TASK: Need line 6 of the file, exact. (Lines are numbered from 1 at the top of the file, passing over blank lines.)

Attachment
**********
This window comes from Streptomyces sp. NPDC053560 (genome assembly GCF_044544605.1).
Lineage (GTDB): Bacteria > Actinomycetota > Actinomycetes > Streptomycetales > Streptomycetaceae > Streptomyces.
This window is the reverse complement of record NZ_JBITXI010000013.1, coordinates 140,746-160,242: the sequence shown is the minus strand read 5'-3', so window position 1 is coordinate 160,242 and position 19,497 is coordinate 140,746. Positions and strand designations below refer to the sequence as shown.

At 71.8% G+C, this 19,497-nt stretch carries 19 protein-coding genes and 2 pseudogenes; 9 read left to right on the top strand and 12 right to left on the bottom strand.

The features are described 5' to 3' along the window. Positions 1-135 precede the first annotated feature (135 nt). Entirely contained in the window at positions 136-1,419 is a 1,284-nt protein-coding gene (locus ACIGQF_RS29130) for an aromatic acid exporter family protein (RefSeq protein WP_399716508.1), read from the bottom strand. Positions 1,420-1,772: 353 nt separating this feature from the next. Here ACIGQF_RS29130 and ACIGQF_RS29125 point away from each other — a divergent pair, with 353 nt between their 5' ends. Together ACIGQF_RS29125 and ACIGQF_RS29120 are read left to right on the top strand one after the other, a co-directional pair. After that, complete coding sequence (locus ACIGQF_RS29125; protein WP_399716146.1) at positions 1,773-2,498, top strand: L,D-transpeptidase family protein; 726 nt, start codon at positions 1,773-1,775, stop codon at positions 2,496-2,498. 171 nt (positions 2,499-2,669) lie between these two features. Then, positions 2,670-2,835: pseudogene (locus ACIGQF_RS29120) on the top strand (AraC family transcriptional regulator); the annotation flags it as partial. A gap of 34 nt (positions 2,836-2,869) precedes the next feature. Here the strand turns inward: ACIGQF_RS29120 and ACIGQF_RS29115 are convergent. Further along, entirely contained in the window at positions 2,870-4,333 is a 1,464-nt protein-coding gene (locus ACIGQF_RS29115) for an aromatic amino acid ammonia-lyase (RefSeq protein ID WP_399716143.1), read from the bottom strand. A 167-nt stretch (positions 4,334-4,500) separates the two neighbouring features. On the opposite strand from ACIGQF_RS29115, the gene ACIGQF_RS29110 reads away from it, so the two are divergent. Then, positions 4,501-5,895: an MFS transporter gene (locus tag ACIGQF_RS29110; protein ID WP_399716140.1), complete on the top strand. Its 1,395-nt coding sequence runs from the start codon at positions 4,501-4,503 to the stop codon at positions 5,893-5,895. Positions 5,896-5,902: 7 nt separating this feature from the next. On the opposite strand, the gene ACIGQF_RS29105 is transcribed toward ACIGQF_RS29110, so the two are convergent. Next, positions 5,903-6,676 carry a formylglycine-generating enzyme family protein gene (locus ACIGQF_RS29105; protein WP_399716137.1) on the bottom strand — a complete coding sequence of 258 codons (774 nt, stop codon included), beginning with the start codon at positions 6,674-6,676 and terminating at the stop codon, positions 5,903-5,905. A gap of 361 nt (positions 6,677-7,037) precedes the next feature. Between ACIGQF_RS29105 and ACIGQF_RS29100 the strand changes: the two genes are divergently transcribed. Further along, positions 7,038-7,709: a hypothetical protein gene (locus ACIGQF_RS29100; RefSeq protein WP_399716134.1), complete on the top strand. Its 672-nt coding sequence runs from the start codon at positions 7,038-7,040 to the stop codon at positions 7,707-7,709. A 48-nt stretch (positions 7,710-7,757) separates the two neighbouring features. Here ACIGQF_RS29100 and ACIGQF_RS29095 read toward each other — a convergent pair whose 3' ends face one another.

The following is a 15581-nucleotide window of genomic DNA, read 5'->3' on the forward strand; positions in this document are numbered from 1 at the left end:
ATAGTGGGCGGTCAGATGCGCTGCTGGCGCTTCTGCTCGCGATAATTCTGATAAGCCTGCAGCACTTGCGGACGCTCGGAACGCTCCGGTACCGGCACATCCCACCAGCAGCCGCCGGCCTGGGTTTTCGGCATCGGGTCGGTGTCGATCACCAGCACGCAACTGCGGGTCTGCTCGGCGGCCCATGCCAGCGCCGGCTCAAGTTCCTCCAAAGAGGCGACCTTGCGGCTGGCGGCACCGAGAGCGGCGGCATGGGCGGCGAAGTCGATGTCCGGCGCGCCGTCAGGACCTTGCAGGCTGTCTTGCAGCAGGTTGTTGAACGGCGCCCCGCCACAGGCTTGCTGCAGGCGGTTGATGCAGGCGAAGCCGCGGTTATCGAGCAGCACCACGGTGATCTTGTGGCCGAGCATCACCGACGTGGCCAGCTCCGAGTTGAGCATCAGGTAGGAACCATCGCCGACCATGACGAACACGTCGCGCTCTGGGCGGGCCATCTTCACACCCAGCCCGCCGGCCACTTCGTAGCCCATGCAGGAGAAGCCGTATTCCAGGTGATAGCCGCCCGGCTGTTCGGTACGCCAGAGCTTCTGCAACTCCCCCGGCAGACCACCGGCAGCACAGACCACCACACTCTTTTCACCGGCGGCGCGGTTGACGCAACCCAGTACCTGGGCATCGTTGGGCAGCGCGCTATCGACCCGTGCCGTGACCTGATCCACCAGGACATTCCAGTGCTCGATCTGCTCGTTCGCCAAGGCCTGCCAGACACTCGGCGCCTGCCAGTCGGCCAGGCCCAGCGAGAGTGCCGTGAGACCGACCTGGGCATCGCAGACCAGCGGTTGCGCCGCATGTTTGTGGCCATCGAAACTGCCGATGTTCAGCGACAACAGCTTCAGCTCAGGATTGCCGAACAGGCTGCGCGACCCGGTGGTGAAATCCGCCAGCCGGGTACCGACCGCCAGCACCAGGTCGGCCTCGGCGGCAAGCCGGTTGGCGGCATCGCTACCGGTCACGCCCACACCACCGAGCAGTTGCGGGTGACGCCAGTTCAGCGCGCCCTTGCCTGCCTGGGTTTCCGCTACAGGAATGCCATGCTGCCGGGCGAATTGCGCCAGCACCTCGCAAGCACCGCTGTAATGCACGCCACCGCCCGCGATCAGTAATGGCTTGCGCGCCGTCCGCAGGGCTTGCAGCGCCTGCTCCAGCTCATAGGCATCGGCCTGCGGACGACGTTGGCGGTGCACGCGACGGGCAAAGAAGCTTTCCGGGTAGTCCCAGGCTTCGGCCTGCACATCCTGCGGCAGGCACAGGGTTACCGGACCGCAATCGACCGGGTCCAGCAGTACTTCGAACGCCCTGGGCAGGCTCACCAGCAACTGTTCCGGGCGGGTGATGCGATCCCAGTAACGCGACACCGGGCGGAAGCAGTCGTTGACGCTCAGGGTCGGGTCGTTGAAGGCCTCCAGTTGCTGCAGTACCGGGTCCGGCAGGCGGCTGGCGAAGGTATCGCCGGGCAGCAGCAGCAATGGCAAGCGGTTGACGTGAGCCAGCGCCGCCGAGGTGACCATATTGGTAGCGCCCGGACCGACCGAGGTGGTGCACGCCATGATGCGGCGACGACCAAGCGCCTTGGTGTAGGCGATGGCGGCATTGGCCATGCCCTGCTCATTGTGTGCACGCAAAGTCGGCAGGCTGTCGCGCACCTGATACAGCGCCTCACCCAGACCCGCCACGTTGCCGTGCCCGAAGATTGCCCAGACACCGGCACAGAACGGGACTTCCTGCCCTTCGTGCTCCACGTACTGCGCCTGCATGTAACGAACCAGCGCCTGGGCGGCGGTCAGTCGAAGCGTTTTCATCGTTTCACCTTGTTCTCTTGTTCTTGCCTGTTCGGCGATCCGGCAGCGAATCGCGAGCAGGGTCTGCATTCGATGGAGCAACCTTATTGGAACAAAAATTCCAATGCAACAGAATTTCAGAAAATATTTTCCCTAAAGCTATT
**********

The following is a 15581-nucleotide window of genomic DNA, read 5'->3' on the forward strand; positions in this document are numbered from 1 at the left end: